Many people may have heard of the situation in the Flint through media coverage, but it was a truly different experience being in the city and talking to the residents. The lead contamination has left residents without easy access to clean water. The residents need to use bottled water to not only consume and cook, but also to wash their faces and brush their teeth. This is a task many of us take for granted because we can walk into our bathrooms and turn on the faucet without even a moment’s thought. Delivering water and having the opportunity to speak with the residents made us realize the day-to-day struggles they face. But what was most remarkable to me was how resilient these residents were. They were extremely friendly and eager to chat with us, and upbeat. MMS employee Yashwanth Narayan noted, “People were really happy to see us. Some of us even got warm hugs. “
For me it was particularly difficult to think about the children and elderly residents affected by the tainted water. I spoke to one grandmother who has 3 young grandchildren. She gathers water that is being delivered to her home (by organizations like the American Red Cross) while her son is at work to ensure that her son and grandchildren have a constant supply of clean water. Elderly residents should not have to worry about how they are going to carry cases of water into their homes in order to have clean water, and our team was happy to provide this service to these families.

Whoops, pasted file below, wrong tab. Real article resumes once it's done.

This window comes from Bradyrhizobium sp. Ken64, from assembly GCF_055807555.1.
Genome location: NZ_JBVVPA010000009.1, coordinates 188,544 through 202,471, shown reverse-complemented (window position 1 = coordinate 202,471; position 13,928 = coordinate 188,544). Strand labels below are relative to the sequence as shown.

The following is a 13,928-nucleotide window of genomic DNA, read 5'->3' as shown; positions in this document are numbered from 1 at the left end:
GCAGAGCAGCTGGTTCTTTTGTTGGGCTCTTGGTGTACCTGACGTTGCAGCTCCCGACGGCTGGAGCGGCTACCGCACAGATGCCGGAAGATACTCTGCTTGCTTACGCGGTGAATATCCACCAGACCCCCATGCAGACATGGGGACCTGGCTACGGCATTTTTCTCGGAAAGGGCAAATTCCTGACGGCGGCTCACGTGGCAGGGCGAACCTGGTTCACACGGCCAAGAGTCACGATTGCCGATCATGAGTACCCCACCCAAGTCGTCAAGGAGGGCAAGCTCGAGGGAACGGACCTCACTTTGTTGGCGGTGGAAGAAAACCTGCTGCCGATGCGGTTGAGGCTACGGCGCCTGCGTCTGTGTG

I am grateful for organizations like the American Red Cross for delivering water directly to homes, and I was proud to be part of the MMS team supporting this great cause. The leadership team at MMS recognizes that this need is not going away anytime soon, and future opportunities to assist the Flint community are currently being planned.
I found that most residents understood the problems facing them and knew where to get help. There were still some residents that were unaware of the resources available to them such as bottled water, filters, and test kits from their local fire stations. This shows that there are plenty of other opportunities to help this community by providing additional education and outreach for all Flint residents. It is easy to forget how fortunate we are to have access to clean water, but we cannot forget about our neighbors in Flint.
This water crisis will not be solved in one day, and the residents need the support of their entire community until their water is safe. In the words of my colleague Satyapal Ingle, “Together we can do a lot.”